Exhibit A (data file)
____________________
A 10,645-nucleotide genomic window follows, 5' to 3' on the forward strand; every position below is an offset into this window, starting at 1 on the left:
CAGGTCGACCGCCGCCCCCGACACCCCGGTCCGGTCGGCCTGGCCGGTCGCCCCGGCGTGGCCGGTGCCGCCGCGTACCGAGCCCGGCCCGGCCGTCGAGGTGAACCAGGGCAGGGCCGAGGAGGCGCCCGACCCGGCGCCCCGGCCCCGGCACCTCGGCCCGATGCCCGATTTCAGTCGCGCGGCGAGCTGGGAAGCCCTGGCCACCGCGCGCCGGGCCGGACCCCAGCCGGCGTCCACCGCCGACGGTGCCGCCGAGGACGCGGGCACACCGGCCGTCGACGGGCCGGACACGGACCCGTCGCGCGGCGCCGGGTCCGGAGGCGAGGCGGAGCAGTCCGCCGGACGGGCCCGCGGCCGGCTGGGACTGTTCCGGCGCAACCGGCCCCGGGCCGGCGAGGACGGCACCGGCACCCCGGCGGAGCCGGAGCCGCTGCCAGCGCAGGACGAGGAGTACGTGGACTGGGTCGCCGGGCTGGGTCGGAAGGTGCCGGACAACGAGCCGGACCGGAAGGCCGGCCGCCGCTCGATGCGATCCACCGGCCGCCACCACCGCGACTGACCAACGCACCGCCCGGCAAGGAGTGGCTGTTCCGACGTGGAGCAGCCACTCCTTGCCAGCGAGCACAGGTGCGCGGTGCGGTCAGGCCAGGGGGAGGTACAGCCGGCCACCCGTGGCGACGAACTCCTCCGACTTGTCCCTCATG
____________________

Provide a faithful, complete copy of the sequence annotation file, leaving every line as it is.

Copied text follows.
A 10,645-nucleotide genomic window follows, 5' to 3' on the forward strand; every position below is an offset into this window, starting at 1 on the left:
CAGGTCGACCGCCGCCCCCGACACCCCGGTCCGGTCGGCCTGGCCGGTCGCCCCGGCGTGGCCGGTGCCGCCGCGTACCGAGCCCGGCCCGGCCGTCGAGGTGAACCAGGGCAGGGCCGAGGAGGCGCCCGACCCGGCGCCCCGGCCCCGGCACCTCGGCCCGATGCCCGATTTCAGTCGCGCGGCGAGCTGGGAAGCCCTGGCCACCGCGCGCCGGGCCGGACCCCAGCCGGCGTCCACCGCCGACGGTGCCGCCGAGGACGCGGGCACACCGGCCGTCGACGGGCCGGACACGGACCCGTCGCGCGGCGCCGGGTCCGGAGGCGAGGCGGAGCAGTCCGCCGGACGGGCCCGCGGCCGGCTGGGACTGTTCCGGCGCAACCGGCCCCGGGCCGGCGAGGACGGCACCGGCACCCCGGCGGAGCCGGAGCCGCTGCCAGCGCAGGACGAGGAGTACGTGGACTGGGTCGCCGGGCTGGGTCGGAAGGTGCCGGACAACGAGCCGGACCGGAAGGCCGGCCGCCGCTCGATGCGATCCACCGGCCGCCACCACCGCGACTGACCAACGCACCGCCCGGCAAGGAGTGGCTGTTCCGACGTGGAGCAGCCACTCCTTGCCAGCGAGCACAGGTGCGCGGTGCGGTCAGGCCAGGGGGAGGTACAGCCGGCCACCCGTGGCGACGAACTCCTCCGACTTGTCCCTCATG